2. Primary topic (one of the main areas you want to explore).

3. Third topic

4. Fourth topic …

5. Close – summing up

In framing questions it is vital that we encourage people to define subjects and areas in their own terms. We need to avoid using our own technical language and categories to organise the topics for the focus group.

The focus group meeting

Most people reading these notes will have expertise as facilitators – but it is worth highlighting a few points. As Roger Schwarz (2002: 41-2) has commented, facilitators:

  • Have to stand apart from groups yet be acceptable to them. They have to be seen as a third party.
  • Have to earn the space to facilitate – and they do this by doing their job well and being neutral – not taking sides.
  • Are not the decision-makers, nor mediators. It is difficult to facilitate sessions where you have ‘decision-making authority’.
Beginnings – encouraging exploration

The core purpose of this part of the focus group meeting is to put participants at ease, to provide focus for the session, and to encourage exploration (see Smith 2009).

The basic elements are:

  • Establishing the focus of the session. Setting up the question or issue that we are going to explore. Telling participants about the general purpose of the group, what they will be doing and the time involved e.g. ‘We are going discuss several areas in this meeting. Our primary goal Is to discuss your opinions about …. ‘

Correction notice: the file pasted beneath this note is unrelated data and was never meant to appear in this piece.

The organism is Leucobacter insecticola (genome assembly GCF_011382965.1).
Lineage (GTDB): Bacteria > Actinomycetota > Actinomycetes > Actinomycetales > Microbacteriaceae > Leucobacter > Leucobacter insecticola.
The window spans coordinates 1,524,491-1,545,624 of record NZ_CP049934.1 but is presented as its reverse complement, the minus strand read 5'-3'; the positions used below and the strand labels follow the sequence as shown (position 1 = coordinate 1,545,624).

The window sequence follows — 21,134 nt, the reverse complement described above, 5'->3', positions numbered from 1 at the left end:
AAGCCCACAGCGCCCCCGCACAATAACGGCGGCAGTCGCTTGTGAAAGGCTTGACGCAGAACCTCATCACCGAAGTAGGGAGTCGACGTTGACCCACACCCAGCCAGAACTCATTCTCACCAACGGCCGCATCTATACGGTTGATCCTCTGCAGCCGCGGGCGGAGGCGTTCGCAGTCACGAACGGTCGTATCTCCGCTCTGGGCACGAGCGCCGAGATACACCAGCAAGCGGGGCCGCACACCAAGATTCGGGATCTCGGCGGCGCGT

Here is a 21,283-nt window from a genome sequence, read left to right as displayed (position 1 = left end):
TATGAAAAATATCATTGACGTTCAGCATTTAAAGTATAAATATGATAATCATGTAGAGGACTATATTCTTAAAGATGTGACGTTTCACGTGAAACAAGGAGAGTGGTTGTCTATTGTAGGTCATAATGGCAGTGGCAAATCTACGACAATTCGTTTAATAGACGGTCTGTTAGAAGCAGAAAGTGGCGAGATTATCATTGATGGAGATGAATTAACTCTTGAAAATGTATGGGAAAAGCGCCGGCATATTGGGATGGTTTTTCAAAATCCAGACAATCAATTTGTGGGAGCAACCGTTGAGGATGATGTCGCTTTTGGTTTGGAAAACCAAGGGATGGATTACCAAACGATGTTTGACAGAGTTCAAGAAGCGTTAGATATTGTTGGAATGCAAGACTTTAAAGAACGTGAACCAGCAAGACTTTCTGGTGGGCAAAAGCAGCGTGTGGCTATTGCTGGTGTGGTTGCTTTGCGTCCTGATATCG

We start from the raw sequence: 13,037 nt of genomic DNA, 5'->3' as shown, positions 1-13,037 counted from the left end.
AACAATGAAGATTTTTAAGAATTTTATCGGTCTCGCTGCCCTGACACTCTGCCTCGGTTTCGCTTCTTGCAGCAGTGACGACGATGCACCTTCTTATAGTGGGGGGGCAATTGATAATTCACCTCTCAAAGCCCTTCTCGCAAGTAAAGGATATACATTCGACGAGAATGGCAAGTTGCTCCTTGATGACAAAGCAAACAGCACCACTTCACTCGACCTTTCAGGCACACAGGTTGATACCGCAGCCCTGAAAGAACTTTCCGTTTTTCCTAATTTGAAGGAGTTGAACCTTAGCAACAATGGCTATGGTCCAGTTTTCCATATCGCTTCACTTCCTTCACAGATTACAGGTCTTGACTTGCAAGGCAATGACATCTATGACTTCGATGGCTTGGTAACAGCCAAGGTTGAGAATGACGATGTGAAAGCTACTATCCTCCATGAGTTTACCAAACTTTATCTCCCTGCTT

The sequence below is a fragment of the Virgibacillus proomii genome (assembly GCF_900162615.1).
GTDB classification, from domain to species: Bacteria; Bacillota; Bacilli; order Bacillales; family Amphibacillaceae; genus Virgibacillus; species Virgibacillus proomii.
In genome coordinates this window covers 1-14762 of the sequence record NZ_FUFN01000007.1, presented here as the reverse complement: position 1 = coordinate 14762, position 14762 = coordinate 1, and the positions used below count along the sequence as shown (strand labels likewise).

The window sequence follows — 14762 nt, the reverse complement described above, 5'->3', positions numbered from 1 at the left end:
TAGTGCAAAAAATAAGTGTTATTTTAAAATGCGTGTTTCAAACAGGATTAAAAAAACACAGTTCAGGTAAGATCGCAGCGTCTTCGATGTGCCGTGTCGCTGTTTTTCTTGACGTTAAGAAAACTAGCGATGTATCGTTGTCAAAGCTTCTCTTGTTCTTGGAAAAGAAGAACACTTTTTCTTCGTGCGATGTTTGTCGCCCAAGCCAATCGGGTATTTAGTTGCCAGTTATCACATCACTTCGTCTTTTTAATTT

• Encouraging trust. Acting so that people are disposed to work together with the facilitator to create an environment in which all can participate. Part of this involves communicating our concern for an open discussion in which all feel free to participate. We can highlight certain ground rules/discussion guidelines for the focus group. The obvious ones here concern people talking one at a time, speaking so that others can hear, keeping to the focus/task and the role of the facilitator in containing the discussion and moving on to other topics. We also need to explain what is said is being recorded, used for research and evaluation; that what is discussed is analysed as a whole and their names will not be used.
  • Helping people to engage with the subject and each other. Here, when facilitating a group, we might pose some initial ‘easy’ questions or open up conversations. However, first we need some introductions – to each other, and to any other people who may be present and helping with the evaluation.

The advice that many commentators give in this area is to begin with non-threatening questions like ‘Could you tell us about the things you are involved in the centre?’ Another key piece of advice is to encourage everyone to join in this discussion.

Middles – engaging with the subject and generating material

The middle part of the session involves facilitating a deepening of the exploration so that we and the other participants gain a better understanding of the issue or question.

  • You will probably have 4-5 topics to cover so it is important to make sure you attend to time. Under each topic it is worth:
  • Asking any more precise questions about the topic later rather than earlier. We need to encourage people to share their experiences initially without too much direction.